Each Friday, we pick the most compelling new data visualizations and show them in a quick overview. Take a look at our latest DataViz Weekly collection and feel the power of charts and maps!
- COVID-19 rates for unvaccinated people in the U.S. — The Washington Post
- Income deprivation within English local authorities — ONS
- Where chess pieces are usually captured — Anders Sundell
- Global Fishing Watch Marine Manager — Global Fishing Watch
Data Visualization Weekly: May 28, 2021 — June 4, 2021
COVID-19 Rates for Unvaccinated Americans
COVID-19 cases, hospitalizations, and deaths are on the decline in the United States. However, that can be a wrong signal for unvaccinated people. The rates among them are actually far less optimistic.
Leslie Shapiro and Dan Keating from The Washington Post worked with CDC’s data to adjust the hopeful general figures for vaccinations and shared their findings in an interactive story making use of charts. According to the analysis, the national infection rate among the unvaccinated is 73% higher than across the entire population. At the same time, with that adjustment for vaccinations, the hospitalization and death rates are about the same as three and two months ago, respectively. In some states, the coronavirus continues to rage and the figures have not gone far from the peak levels.
See the story in The Washington Post to learn more. There, you can also pick a state to compare the COVID-19 rates for all and unvaccinated residents over time.
Income Deprivation Within English Local Authorities
Following its recent analysis of regional economic inequalities across the United Kingdom, featured in DataViz Weekly two Fridays ago, now the Office for National Statistics (ONS) also offers a look at disparities at the neighborhood level.
In late May, ONS made public a project exploring income deprivation within England’s local authorities. Based on data from the English Indices of Multiple Deprivation (IMD), it provides a detailed picture of internal disparities. The levels of deprivation reflect the proportion of residents with low income and without a job at all.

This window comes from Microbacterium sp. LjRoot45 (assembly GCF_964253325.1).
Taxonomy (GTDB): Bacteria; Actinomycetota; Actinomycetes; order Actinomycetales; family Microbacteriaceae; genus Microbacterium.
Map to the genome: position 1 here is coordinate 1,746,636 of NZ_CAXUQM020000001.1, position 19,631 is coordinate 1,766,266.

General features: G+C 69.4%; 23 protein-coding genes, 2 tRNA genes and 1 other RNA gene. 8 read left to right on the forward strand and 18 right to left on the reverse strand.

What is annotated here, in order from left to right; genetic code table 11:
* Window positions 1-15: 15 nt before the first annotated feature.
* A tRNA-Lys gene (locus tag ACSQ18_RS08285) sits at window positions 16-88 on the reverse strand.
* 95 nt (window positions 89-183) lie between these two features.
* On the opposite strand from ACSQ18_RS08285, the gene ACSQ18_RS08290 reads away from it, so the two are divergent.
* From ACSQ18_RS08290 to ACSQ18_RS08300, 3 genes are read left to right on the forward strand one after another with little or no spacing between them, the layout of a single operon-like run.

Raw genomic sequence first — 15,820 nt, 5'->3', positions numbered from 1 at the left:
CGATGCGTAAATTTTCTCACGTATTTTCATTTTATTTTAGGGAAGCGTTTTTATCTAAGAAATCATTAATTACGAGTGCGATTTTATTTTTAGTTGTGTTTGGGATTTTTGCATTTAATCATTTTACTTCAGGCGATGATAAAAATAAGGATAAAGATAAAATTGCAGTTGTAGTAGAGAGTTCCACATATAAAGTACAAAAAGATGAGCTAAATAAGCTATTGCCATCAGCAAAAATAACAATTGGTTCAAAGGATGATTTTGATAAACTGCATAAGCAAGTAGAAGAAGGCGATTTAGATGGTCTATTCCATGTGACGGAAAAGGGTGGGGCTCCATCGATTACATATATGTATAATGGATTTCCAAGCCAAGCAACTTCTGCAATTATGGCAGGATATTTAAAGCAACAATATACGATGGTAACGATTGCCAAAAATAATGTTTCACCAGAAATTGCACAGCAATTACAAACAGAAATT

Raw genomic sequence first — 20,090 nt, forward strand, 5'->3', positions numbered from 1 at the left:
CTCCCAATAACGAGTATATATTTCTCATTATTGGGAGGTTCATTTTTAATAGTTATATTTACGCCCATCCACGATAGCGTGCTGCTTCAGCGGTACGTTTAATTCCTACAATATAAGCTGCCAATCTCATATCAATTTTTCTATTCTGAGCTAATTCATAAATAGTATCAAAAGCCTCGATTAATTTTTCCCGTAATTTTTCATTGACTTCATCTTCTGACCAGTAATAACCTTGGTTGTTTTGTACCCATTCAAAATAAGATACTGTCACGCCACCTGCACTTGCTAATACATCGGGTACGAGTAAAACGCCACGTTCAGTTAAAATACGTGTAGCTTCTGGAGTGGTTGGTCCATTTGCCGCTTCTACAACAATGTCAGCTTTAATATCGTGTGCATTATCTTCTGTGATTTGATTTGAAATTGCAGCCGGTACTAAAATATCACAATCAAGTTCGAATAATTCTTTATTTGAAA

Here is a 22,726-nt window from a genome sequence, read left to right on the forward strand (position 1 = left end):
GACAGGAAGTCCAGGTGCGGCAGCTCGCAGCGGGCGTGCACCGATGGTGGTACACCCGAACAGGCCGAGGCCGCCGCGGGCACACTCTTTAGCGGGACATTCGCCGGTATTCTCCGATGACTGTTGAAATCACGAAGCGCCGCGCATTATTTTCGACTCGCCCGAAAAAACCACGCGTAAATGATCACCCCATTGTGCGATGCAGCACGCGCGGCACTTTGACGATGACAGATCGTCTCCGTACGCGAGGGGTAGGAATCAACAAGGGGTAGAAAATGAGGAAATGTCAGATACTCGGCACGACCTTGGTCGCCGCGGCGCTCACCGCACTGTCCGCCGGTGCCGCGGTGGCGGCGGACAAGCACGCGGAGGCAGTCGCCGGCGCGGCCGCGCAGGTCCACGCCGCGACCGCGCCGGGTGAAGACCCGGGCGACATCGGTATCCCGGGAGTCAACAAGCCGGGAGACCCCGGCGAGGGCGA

The article makes use of robot journalism. After you choose a local authority, the story gets personalized according to where you want to look.
There is actually a lot to check out about the current levels of deprivation within areas and across the country, which is now made simple to understand in this cool scrollytelling piece on the ONS website.
Where Chess Pieces Are Usually Captured
In chess, the queen is the most powerful piece on the board. It enjoys the most freedom of movement. In spite of that, the queen dies in the starting position more often than anywhere else across the chess board.
It is one of the interesting things you can notice in a new cool visualization by Anders Sundell, a political scientist at the University of Gothenburg. Using data from Lichess, a free online chess platform, he created a set of heat maps that display how frequently each piece is captured on every square of the board and therefore where it tends to be captured.
The visualization was shared on the r/dataisbeautiful subreddit on June 1 and has received over 30,000 upvotes there so far. The author is taking an active part in the discussion in the comments and you might like to check it out as well.
Global Fishing Watch Marine Manager
Marine protected areas (MPAs) and other effective area-based conservation measures (OECMs) are considered to be essential tools for restoring ocean health. To help improve their creation and management, Global Fishing Watch launched a brand new interactive portal.
Founded by Dona Bertarelli, a philanthropist and ocean conservation advocate, Global Fishing Watch Marine Manager uses data from the Automatic Identification System (AIS) and monitoring systems of partner countries to let regulatory authorities and researchers keep track of vessels involved in commercial fishing and other human activities in the near real-time. Environmental data such as sea surface temperature and salinity can be overlaid to provide an understanding of climate change impacts over time.
Take a look at this project on the Global Fishing Watch website. Impressive work.
When you have come across a cool chart or map. Or when you have made it by yourself. Let us know and we will be glad to consider it for the next Data Visualization Weekly article.
Have a great time! And stay tuned!